Stealing the soul of the coral flower

We've acquired a rather planned and, so far, very neat back garden. This is somewhat of a novelty for us but an enjoyable one. Part of that orderliness are strategically placed heucheras from North America. There is a bronze-leaved one and a silver-green leaved one. The former has whitish flowers, the latter deep-pinkish. All very nice and neat.

(My wife) Lynda is keen to do a painting of its flowers, and maybe it more generally, so I was asked to take some photographs with my android-less camera. The enlarged images make it easier to see, and draw, the attachment of various floral parts and detail of important things like surface hairs.

Lynda was also trying to work out what was a petal and what was a sepal, to gain a deep understanding of the flower before she steals (or is it elevates?) its soul. First I needed to do much the same by giving it a name. The bronze-leaved forms were purchased as 'Marmalade', 'Peach Flambe', or perhaps a mix of both, but we had no name for the silver-green-leaved, deep-pink-flowered form.

I'm thinking it is one of the so-called Bressingham Hybrids, Heuchera x brizoides, crosses between Heuchera sanguinea and Heuchera micrantha. There is certainly some Heuchera sanguinea in there, such as having the male parts (the stamens) shorter than the petals, and presumably some Heuchera micrantha in the very long sprays of flowers.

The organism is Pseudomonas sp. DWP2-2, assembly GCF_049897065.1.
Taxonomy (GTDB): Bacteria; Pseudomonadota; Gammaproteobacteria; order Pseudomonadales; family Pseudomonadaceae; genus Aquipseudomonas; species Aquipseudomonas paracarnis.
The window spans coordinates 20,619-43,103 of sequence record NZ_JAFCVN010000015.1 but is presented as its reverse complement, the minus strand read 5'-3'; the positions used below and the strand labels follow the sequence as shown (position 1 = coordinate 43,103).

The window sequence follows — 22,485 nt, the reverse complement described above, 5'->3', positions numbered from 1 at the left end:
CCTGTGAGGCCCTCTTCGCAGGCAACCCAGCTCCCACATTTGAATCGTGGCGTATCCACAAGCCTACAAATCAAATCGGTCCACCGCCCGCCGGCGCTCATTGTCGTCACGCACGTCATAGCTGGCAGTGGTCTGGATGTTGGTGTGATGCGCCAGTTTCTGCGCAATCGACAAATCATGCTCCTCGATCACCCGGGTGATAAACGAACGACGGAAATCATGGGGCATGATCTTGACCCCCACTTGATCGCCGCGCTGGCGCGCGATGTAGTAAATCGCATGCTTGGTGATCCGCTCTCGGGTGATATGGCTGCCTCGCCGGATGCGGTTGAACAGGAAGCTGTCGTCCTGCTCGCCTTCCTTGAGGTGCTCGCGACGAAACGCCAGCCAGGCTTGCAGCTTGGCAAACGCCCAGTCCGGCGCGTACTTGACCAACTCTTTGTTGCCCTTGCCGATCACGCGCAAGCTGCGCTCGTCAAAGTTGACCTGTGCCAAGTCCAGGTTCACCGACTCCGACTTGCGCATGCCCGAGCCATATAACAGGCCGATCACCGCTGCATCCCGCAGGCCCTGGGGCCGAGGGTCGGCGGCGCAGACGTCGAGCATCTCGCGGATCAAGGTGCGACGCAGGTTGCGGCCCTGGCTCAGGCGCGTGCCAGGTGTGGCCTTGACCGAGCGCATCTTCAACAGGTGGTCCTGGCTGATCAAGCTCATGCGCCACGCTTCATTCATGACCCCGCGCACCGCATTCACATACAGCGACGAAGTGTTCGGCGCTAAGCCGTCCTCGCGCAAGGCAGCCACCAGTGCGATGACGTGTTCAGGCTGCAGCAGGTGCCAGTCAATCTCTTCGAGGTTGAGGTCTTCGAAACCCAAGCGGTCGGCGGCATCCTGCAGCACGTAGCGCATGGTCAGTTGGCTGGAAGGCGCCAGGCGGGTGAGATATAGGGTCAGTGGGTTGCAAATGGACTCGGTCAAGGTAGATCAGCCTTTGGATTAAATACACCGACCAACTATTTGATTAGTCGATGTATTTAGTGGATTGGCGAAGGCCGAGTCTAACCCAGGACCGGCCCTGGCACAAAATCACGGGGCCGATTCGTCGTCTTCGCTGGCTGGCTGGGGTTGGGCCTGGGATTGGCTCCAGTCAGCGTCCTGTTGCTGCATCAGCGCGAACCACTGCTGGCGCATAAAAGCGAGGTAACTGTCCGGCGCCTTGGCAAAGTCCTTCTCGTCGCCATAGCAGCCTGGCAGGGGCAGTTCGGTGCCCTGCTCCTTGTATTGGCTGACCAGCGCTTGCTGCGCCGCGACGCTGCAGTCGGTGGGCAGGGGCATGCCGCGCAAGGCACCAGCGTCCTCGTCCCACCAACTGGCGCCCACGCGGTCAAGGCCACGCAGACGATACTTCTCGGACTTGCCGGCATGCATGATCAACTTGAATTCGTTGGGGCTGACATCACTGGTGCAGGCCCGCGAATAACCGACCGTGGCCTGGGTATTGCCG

The flower is tricky to decipher but I think the two pictures above show the structure pretty well. The floral bits are mostly in groups of five. The sepals (the outer layer, sometimes called the calyx) and petals alternate along the top of a puffy pink cup, all covered in hairs tipped with glistening, deep red, spheres. The petals in the pictures above are thinner and attached behind the neat V of where the sepals join. In this next picture you can see the slightly weaker petals between the three sepals on the bottom half of the light pink flower.

In older flowers, like the couple behind the light pink one, the sepals redden up and the softer petals shrivel. You can see that clearly in this next picture, with not trace of the petals.

The common name for Heuchera is Coral Bell, or Alum Root. Coral Bell refers to the pink flowers of some species, particularly Heuchera sanguinea, and works well for what we have in our garden. Alum Root is apparently something to do with the roots being used in pickling, like alum (aluminium sulfate). The astringent properties of the roots also make it useful in folk remedies to 'shrink tissues' - blood noses, sore throats and piles are mentioned in dispatches.

All 55 or so species of Heuchera come from North America, where they grow mostly in woodlands, favouring crevices and hillsides. Like other members of the family Saxifragaceae you find them more often in cooler regions: I posted a story a few months ago about an alpine member of this family's namesake, Saxifraga.

It's now up to Lynda to represent the beauty and the structure of this tiny flower in a water colour painting, no matter what name I give the cultivar and no matter what each of those floral bits does. All that is the devil's work!


Our garden is a mess. We are planning for a huge reformation in our garden policy. Your ideas are great and I would like to implement some of them.
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